Stonehenge (Great Britain, Bronze Age)

Stonehenge (Great Britain, Bronze Age)

The world famous monument in England still poses mysteries for archaeologist.



Stonehenge, Salisbury, Wiltshire, World Heritage, Bronze Age, deposit, archaeology, Great Britain, England, edifice, Station Stone, heel stone, druid, cromlech, altar, barrow, altar stone, megalithic, sandstone, culture, history, mystery

Related items


  • Where is Stonehenge located?
  • Which archaeological period is Stonehenge the monument of?
  • How old is Stonehenge estimated to be?
  • What does the word 'henge' mean?
  • How many concentric circles did the area originally consist of?
  • How many kilometres away is the sandstone quarry that provided the material for Stonehenge?
  • What is a trilithon?
  • What was probably the purpose of Stonehenge?
  • When did Stonehenge become a World Heritage Site?
  • Where is the Altar stone situated?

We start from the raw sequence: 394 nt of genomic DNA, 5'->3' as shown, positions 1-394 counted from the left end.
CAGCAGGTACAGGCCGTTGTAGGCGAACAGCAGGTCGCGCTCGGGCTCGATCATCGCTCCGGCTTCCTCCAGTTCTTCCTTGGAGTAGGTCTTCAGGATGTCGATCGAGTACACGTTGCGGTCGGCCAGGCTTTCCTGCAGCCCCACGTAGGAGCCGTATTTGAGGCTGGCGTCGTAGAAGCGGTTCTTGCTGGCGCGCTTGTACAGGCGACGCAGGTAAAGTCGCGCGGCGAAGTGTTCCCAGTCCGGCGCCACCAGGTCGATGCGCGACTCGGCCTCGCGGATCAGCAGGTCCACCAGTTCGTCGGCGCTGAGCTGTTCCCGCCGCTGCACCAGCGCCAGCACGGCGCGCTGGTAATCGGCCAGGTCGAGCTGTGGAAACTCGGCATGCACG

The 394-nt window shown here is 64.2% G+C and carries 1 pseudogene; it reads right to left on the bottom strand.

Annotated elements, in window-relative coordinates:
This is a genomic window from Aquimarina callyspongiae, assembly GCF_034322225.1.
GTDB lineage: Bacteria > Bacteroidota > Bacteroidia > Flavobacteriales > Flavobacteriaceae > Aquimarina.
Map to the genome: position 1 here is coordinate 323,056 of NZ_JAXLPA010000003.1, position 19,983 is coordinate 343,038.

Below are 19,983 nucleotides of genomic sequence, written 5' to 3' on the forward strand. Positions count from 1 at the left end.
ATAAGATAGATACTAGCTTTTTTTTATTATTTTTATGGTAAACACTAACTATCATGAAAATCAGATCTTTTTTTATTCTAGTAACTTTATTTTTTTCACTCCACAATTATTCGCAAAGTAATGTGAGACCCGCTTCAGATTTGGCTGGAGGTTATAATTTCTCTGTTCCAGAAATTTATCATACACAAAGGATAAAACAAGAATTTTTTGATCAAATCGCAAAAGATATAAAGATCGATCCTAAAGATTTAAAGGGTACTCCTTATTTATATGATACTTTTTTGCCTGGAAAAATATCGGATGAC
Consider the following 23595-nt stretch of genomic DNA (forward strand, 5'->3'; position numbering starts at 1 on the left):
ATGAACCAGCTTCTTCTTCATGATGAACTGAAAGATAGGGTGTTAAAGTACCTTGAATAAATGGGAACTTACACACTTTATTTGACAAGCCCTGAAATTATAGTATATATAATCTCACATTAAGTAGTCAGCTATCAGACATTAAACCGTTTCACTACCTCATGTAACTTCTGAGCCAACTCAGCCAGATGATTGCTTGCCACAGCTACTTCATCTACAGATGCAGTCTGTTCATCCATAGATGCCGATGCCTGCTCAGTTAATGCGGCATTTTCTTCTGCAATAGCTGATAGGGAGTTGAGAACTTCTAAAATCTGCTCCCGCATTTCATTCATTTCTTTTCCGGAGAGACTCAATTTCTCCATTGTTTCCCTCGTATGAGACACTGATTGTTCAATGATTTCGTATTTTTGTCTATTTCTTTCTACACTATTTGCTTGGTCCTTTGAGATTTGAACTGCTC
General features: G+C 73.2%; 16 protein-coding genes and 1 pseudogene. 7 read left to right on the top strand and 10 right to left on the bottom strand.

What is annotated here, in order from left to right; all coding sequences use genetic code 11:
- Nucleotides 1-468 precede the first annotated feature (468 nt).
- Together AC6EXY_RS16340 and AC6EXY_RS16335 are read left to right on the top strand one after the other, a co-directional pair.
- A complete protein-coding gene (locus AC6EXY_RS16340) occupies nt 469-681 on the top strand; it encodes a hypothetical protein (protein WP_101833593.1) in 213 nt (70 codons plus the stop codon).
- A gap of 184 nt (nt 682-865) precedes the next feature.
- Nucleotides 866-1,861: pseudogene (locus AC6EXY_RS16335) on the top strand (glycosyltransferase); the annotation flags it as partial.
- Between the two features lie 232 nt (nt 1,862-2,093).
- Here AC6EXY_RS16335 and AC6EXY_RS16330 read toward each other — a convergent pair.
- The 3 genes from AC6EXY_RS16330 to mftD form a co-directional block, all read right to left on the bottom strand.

• What was the megalithic culture named for?
  • Which plain is Stonehenge located on?
  • What is the mass of the largest stones?
  • Who discovered Stonehenge?



Stonehenge, the unique

The world-famous monument is located in Southern England, on Salisbury Plain. The stone structure was discovered by John Aubrey (an antiquarian), in 1666.
Stonehenge was constructed in several phases. Numerous bones were found during excavations.

The radiocarbon dating method showed that the oldest structures were created about 5,000 years ago, probably by a bronze age megalithic culture. 500 years later, the construction work was already in the third phase – this phase was probably interrupted. Stonehenge, as we know it, was created by another modification and extension.